By the time the lamb is tender the liquid in the pan should ideally have reduced to something like a coating consistency. If there seems to be too much liquid, remove the lid and allow it to reduce a little more. Stir in the asparagus purée and the crème fraîche. Allow the mixture to heat through. Taste, adjust the seasoning and add a squeeze of lemon juice if you think it needs it.

Gently reheat the asparagus tips and use them to decorate the plates when serving. Some simply steamed or boiled new potatoes will do very nicely alongside.

Friday, 3 June 2016

Chestnut Cupcakes

Last year I posted a recipe for Gâteau Ardéchois (a plain French chestnut cake) and at the time I said that we'd made some iced chestnut cupcakes while in France. Those cakes were based on a Marie Claire recipe but I wanted to try changing some of the flavours and textures of that original to suit my personal taste and, finally after more than a year, this is the result.

Chestnut purée is available in different forms. The type I've used here is unsweetened and not flavoured (many versions have added vanilla). This type is fairly widely available in the UK and is generally thicker than many of the French products. If the purée you use is a little runny, then you may find the baking times increased.

I like these little cakes just as they are – they stay very moist and have that pleasingly different chestnut flavour. On the other hand, if you fancy a topping then something creamy and lemony works particularly well. I used a combination of homemade lemon curd and mascarpone on a few of the cakes for a bit of a treat.
Chestnut Cupcakes
This should make 10 – 12 cupcakes.

3 eggs
100 g caster sugar
60 g flour, sieved
½ tsp baking powder
200 g unsweetened, unflavoured chestnut purée
50 g ground almonds

Preheat the oven to 170°C.

Whisk together the eggs and sugar until the mixture is very light in colour. Beat in the flour and baking powder followed by the chestnut purée. Stir in the ground almonds. Pour into cake cases or prepared tin filling them around ⅔ full. Bake for 18 – 25 minutes. The exact baking time will obviously depend upon the size of cakes you make but could also vary according to the consistency and type of chestnut purée that you use.

Decorate when cold if you fancy a topping.

Thursday, 14 April 2016

Braised Pig Cheek with Fennel Sauce

A few weeks ago I was saying how versatile pain d'épices could be and here's some proof. If you can't lay your hands on some pain d'épices and don't fancy making any, then you could use slices of sourdough, pumpkin bread or even brioche instead. The spices add something extra, though, and a British gingerbread could do the job, as long as it’s not too sticky or too intensely gingery.

This dish was created as a starter. I don't often make starters - I'm not sure that many people do these days (unless they work in restaurants, of course). So I must point out that this doesn't have to be a starter. It will actually make a very good main course, especially if you add a little crème fraîche to the sauce, forget the pain d'épices and serve something like some sautéed potatoes and green veg alongside. But if you want a starter then this is intensely flavoured and just a little bit different. It also makes use of the cheap, delicious and unfairly ignored pig (or, if you prefer, pork) cheek.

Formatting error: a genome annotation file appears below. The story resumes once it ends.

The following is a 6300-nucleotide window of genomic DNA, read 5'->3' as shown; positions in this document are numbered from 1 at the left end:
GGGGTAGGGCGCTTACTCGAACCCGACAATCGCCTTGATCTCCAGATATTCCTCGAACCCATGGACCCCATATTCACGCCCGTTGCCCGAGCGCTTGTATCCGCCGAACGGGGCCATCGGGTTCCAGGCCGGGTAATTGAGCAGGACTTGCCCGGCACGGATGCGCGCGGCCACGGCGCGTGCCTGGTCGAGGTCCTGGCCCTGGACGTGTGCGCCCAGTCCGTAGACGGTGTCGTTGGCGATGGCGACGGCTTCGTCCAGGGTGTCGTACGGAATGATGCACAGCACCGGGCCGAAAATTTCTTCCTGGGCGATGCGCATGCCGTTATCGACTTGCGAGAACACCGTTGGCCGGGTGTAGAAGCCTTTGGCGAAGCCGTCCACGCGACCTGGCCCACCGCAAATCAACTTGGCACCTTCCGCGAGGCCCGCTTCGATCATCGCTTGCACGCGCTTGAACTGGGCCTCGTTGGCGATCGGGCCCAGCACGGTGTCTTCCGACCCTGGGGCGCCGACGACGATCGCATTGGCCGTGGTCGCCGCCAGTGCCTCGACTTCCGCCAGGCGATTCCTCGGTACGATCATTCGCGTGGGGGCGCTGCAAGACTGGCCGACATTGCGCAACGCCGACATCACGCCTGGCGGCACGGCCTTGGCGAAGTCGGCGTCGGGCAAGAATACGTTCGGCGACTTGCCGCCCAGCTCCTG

The combination of pain d'épices and pork isn't original but I can't remember where I first saw it. I think it may have been in a Cyril Lignac recipe and since he apparently has more than 40 books to his name so far, there's a fair chance that it could have been. Finally, just a little personal aside: some of the very finest pork I've eaten in recent years was at Fallowfields in Oxfordshire, which closed at short notice early this year. Although I and many others will miss it, I wish the owners a long and happy retirement.
Braised Pig Cheek with Fennel Sauce
This will serve 4 as a starter or 2 if you make it as a main course.

2 shallots, finely chopped
1 small bulb fennel, finely sliced
2 cloves garlic, very finely chopped
4 pig cheeks cheeks,trimmed of any sinew if necessary
1 glass white wine
Small dash of tarragon vinegar (optional)
around 250 ml chicken stock

To serve:
          4 small, thin slices of pain d'épices
          Fennel and apple, cut into matchstick-sized pieces

Soften the shallots and the fennel for 5 to 10 minutes in a little oil. Add the garlic and fry for a few more minutes. Remove the mixture from the pan and set aside. Add a little more oil and increase the heat. Season the pig cheeks and brown them lightly on both sides. Remove and set aside. Deglaze the pan with the white wine and the dash of tarragon vinegar, if you have any to hand. Let the wine reduce by about half. Return the shallot mixture and the pig cheeks to the pan and pour in the chicken stock. You may need a little more or a little less than 250 ml of stock depending on the size of your pan. The stock and wine should only partly cover the cheeks.

Bring to a gentle simmer, cover the pan and keep simmering gently for around 2 hours. Make sure the pan doesn't dry out and add more stock if necessary. Turn the pig cheeks over a few times during this period. Once tender, remove the cheeks and keep warm. Liquidise the remaining contents of the pan using a hand blender. If you're left with a lot of liquid you may want to reduce it to a coating consistency.

If you want to serve this as a main meal, then it’s not a bad idea to enrich the sauce by adding a little crème fraîche at this stage. To serve as a starter toast four small slices of pain d'épices, cut each cheek in half lengthways and place on the toasted pain d'épices. Anoint with the sauce. Serve with a small salad of fennel and apple cut into matchsticks. Dress the salad with either a simple vinaigrette or just a little pomegranate (or other fruit) vinegar.